Students concerned over loan scheme plan
THERE WAS widespread criticism from student leaders of a proposed loan scheme for students contained in the Hunt report on higher education.
The scheme would see graduates repay an estimated €25,000 along with the introduction of fees up front for certain courses.
The report, published on Tuesday, indicated that the measures were necessary to help cover the estimated €500 million in additional funding required due to the record number of applications for third-level courses.
“I would have huge and grave concerns about the student loan scheme and graduate taxation”, said Gary Redmond, president of the Union of Students in Ireland.
“This is a small country with a history of emigration. We are part of the EU and it is very easy to leave and work elsewhere.
“Why would I stay here if it means I would have to pay back all that money when I could just emigrate? Right now we are investing in education for emigration,” he said.
Mr Redmond said graduates already contributed more than most as, on average, they fell into a higher tax bracket. Students were also already subject to increased registration fees of €2,000.
Instead of burdening them with additional costs, he asked the Government to look elsewhere for the funding needed.
“They should look at the Croke Park deal again, not at people coming in at the entry-level scale but the people at the top of the scale. There is a lot of money to be saved there.
“Bring in more students from abroad like the Far East, not to the detriment of Irish students but they pay a lot more for college and it is good for all students, it creates a diverse experience and culture which is important for going into the workplace.”
He also suggested that the prospect of being in debt following a degree would lessen the universal accessibility of higher education.
“Students of a lower socio-economic background don’t like being burdened by debt. They are told not to since an early age and recent economic happenings have instilled that further.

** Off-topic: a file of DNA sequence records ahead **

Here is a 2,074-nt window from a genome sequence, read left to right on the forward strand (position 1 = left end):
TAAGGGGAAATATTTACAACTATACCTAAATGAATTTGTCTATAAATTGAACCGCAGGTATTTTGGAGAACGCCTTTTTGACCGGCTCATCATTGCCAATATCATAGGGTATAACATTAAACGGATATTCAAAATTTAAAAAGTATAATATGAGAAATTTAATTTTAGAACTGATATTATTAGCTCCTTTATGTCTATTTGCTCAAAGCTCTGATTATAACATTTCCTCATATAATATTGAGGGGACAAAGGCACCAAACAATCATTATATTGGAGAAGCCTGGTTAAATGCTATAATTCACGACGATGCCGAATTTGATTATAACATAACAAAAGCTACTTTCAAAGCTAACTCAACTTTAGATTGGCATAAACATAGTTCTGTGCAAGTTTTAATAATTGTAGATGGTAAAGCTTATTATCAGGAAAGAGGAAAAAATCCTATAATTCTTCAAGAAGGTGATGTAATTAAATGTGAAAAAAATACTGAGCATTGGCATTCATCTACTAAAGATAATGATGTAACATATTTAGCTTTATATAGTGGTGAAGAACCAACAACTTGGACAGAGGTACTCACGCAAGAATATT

“They will not go into higher education if they know it is going to burden them with debt.”
University of Limerick’s student union president Ruán Dillon-McLoughlin said he was saddened to see further costs being placed on already stretched students.
“It encourages what has become a cliche term at this stage, but a brain drain from the country. We are prone to travelling and emigration already and there will be no incentive to come back if they have to pay.
“We are going to lose the investment we made,” he said.
For Gráinne Conway, a second-year science student in NUI Galway, the choice between paying back a large debt and emigrating is simple.
“I’m getting out of this country as soon as I can,” she said. “I’m sick of the Government and it’s not a fair burden.”
One sample case to which many student representatives have pointed is New Zealand. A student loan/graduate taxation system there has led to many graduates emigrating for work abroad to avoid payments.
Paul Lynam, student union president in UCD, said: “It is a short-sighted, poor idea. We see how much of a disaster it is in New Zealand. One in four graduates there is working in Australia now, which is a good comparison for us because we have a bigger economy [Britain] beside us too.”